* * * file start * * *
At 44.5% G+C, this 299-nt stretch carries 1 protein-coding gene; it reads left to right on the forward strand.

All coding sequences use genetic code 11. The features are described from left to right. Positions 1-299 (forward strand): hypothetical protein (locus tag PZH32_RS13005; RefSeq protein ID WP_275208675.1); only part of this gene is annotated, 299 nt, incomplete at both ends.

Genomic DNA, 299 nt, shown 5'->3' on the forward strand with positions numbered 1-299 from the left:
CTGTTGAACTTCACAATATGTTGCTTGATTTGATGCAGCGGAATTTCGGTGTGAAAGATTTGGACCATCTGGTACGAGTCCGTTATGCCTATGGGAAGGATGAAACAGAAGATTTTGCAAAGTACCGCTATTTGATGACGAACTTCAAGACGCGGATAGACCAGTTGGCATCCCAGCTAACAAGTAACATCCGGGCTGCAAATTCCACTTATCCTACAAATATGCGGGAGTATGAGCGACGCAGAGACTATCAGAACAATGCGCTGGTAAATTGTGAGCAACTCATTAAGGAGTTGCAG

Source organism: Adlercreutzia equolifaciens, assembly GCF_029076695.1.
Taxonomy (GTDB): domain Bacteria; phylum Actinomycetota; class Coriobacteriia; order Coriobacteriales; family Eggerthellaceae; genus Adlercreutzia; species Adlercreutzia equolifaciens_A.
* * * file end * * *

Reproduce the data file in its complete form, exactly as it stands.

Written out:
At 44.5% G+C, this 299-nt stretch carries 1 protein-coding gene; it reads left to right on the forward strand.

All coding sequences use genetic code 11. The features are described from left to right. Positions 1-299 (forward strand): hypothetical protein (locus tag PZH32_RS13005; RefSeq protein ID WP_275208675.1); only part of this gene is annotated, 299 nt, incomplete at both ends.

Genomic DNA, 299 nt, shown 5'->3' on the forward strand with positions numbered 1-299 from the left:
CTGTTGAACTTCACAATATGTTGCTTGATTTGATGCAGCGGAATTTCGGTGTGAAAGATTTGGACCATCTGGTACGAGTCCGTTATGCCTATGGGAAGGATGAAACAGAAGATTTTGCAAAGTACCGCTATTTGATGACGAACTTCAAGACGCGGATAGACCAGTTGGCATCCCAGCTAACAAGTAACATCCGGGCTGCAAATTCCACTTATCCTACAAATATGCGGGAGTATGAGCGACGCAGAGACTATCAGAACAATGCGCTGGTAAATTGTGAGCAACTCATTAAGGAGTTGCAG

Source organism: Adlercreutzia equolifaciens, assembly GCF_029076695.1.
Taxonomy (GTDB): domain Bacteria; phylum Actinomycetota; class Coriobacteriia; order Coriobacteriales; family Eggerthellaceae; genus Adlercreutzia; species Adlercreutzia equolifaciens_A.